After all these years since they were together at school, when although he was friendly enough, and she admired him from a distance, Cat and Luc can't help finding each other attractive, but is this what they both really want and where will it end, especially when Amy tries to get them together?
It's an engrossing story, full of ups and downs that make you want to keep reading to the final page to find out what happens! I loved it.

*National Hockey League, for those not living in North America!

Sunday, 7 January 2018

The Place We Met by Isabelle Broom - A Great Read for Cold, Dark January Days and Nights!

If you've read my blog before, you'll know that I like to read novels set in the places I've visited. Therefore, I loved The Place We Met, the latest book by Isabelle Broom, especially as it's set around Lake Como, Italy, where I spent a wonderful few days in September.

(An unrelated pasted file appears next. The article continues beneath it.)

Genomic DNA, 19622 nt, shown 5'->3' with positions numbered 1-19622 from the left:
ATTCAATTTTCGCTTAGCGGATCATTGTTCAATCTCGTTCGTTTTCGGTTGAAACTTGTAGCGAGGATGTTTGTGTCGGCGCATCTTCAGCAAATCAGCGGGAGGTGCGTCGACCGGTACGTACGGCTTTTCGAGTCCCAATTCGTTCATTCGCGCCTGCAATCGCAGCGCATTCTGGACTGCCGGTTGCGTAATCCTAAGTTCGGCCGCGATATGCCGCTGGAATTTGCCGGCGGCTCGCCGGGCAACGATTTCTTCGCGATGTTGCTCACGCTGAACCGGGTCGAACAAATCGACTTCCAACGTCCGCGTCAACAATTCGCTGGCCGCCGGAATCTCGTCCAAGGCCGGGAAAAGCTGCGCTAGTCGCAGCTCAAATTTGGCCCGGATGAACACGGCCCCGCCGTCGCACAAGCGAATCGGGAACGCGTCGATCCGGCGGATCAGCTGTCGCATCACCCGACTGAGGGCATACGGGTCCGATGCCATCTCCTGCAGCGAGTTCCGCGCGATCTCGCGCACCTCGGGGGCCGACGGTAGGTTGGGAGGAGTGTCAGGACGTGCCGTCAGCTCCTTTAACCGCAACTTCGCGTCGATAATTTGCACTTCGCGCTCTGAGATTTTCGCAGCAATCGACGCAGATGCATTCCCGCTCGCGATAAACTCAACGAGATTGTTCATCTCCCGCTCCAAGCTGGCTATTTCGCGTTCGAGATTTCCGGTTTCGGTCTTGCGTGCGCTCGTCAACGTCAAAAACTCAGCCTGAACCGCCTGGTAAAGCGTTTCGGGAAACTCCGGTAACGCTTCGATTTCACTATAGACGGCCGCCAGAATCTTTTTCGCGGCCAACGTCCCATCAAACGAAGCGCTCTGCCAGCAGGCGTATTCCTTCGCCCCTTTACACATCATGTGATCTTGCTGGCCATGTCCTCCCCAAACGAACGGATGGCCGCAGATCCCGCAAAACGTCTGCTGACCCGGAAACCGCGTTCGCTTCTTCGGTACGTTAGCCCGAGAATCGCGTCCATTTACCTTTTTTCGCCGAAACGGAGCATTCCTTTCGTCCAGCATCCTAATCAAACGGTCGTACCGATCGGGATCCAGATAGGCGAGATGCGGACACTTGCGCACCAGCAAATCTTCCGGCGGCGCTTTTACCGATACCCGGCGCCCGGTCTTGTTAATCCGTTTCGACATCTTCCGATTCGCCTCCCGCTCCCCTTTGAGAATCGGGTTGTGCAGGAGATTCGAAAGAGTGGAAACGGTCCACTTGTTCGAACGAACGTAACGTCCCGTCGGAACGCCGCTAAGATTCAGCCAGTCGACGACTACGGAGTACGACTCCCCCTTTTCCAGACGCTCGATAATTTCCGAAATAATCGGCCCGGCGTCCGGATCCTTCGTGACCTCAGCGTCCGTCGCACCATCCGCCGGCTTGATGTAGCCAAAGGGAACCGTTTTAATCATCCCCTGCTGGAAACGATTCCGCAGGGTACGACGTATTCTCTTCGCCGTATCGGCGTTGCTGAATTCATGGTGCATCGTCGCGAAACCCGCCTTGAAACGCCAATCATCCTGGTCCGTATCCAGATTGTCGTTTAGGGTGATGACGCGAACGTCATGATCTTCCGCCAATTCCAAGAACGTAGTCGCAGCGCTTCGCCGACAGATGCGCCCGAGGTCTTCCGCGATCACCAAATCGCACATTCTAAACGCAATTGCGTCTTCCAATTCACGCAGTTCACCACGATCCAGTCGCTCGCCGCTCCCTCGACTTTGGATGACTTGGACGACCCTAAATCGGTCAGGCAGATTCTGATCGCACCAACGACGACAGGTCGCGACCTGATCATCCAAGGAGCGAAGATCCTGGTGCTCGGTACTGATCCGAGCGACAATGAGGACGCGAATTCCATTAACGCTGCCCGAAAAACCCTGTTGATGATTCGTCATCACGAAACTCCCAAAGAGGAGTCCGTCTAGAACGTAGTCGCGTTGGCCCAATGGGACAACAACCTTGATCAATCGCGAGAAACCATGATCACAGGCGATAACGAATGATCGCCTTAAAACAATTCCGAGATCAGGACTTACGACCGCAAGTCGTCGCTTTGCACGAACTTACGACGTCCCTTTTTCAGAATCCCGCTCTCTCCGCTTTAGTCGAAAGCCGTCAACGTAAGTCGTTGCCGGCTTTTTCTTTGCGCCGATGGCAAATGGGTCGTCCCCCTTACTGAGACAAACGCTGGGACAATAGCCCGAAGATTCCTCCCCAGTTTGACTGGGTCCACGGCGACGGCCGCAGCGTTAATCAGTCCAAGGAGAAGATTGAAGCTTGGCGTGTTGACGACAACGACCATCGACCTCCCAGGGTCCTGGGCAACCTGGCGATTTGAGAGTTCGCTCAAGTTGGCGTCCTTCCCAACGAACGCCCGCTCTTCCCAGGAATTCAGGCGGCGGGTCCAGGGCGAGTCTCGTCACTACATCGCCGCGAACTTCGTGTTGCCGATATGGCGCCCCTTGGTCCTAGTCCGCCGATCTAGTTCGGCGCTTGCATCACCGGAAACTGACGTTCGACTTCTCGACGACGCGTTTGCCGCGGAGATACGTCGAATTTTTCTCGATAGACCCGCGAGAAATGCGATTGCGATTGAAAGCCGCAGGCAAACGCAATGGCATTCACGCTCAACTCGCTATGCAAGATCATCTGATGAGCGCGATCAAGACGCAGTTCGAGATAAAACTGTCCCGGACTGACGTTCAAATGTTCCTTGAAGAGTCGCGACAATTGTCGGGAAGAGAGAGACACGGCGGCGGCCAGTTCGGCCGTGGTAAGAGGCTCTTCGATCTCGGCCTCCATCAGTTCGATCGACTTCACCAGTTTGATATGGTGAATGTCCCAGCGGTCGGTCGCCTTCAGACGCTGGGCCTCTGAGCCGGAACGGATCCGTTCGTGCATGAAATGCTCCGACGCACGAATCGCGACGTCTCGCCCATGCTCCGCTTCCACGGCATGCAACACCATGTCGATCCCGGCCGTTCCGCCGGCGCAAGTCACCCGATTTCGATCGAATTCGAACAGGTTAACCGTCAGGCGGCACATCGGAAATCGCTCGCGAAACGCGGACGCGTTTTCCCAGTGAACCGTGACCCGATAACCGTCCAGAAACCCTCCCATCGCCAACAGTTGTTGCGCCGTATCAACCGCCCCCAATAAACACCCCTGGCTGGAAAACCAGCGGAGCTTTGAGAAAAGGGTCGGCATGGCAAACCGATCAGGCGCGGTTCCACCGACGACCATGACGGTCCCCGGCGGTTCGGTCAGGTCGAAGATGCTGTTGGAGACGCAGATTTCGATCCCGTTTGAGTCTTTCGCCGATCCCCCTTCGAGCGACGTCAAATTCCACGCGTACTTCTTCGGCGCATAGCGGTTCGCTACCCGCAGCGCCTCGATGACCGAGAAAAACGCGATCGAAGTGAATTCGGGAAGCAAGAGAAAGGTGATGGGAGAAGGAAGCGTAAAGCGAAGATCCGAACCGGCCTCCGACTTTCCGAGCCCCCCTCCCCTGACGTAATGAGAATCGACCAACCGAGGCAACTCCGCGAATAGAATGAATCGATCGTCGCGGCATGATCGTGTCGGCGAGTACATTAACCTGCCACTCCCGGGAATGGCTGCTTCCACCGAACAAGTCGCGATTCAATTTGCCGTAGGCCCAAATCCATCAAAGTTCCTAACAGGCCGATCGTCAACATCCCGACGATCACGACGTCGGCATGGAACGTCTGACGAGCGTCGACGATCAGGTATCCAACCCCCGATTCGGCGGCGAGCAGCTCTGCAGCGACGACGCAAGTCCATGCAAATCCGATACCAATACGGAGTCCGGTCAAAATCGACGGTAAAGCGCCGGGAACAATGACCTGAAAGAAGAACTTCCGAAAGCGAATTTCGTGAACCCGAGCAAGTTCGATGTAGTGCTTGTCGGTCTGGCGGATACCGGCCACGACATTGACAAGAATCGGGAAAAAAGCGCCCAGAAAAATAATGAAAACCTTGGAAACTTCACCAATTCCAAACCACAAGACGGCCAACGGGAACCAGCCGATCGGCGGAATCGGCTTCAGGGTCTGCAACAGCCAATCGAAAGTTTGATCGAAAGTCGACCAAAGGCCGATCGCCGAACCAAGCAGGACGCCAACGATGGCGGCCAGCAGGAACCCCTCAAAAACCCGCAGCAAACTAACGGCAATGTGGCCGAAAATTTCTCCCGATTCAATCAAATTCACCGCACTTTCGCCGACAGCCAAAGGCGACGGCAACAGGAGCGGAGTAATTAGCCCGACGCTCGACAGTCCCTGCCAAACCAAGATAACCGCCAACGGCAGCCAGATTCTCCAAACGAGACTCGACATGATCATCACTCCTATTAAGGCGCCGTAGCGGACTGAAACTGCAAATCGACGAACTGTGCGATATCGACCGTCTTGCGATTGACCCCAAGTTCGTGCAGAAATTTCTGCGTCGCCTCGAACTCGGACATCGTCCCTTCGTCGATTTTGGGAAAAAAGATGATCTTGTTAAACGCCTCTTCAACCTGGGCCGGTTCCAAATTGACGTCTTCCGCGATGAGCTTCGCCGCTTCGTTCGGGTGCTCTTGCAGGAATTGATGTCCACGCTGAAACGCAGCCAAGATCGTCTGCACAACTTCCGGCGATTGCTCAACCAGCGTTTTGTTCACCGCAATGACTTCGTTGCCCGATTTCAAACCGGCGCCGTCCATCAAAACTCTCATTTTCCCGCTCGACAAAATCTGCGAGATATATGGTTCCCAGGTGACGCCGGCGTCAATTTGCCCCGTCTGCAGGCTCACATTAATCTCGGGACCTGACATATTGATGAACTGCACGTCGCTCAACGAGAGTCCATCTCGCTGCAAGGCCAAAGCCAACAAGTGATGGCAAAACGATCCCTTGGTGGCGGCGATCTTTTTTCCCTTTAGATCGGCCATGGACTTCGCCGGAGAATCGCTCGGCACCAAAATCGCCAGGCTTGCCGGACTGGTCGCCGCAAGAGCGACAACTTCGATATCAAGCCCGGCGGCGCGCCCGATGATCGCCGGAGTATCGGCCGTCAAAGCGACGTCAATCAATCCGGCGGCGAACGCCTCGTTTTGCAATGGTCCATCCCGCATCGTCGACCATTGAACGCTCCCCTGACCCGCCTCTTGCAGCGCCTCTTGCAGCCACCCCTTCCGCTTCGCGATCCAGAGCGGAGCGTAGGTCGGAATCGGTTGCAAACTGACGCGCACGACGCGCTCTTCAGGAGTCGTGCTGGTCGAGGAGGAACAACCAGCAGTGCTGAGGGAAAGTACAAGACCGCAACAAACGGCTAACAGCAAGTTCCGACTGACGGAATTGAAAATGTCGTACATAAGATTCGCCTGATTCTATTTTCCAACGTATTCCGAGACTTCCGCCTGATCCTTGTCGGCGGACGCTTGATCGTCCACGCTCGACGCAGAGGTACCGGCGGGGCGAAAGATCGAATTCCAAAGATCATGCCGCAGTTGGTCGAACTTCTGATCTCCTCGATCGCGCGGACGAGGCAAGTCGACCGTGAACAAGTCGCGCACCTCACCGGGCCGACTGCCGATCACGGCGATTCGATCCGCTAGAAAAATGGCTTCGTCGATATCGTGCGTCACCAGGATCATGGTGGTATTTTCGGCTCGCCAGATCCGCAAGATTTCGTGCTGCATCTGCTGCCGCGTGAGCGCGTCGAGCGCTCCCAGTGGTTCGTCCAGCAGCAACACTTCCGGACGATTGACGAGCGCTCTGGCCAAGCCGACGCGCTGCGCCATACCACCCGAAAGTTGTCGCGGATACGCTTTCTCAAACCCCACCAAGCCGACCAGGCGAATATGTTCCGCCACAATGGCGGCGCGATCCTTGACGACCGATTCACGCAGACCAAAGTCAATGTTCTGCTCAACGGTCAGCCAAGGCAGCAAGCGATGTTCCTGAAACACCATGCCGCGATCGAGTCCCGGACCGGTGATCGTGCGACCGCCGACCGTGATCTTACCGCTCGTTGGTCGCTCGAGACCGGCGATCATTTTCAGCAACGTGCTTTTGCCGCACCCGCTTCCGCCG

Taggie works at the Casa Alta Hotel near Como, it's nearly New Year's Eve and her big chance to make her name by putting on a big party and achieving her dream of becoming an events organiser; however, there a heartbreaking event in her own past that she's finding hard to forget.
Then, when she visits her secret beach by Lake Como, and slips into the icy water, strong, gorgeous Marco lifts her out, but is a new love interest what she really wants, or needs?

Lucy treats her boyfriend, Pete, to a New Year's break at Lake Como. She's not usually spontaneous, but surely a few days in such a romantic spot will help their relationship, especially after she finds a shoebox full of photos of a glamorous woman at the back of his wardrobe, and he receives some phone calls that he won't tell her about.

The story is told in turn from Taggie's and Lucy's point of view as the plot thickens and their lives intertwine.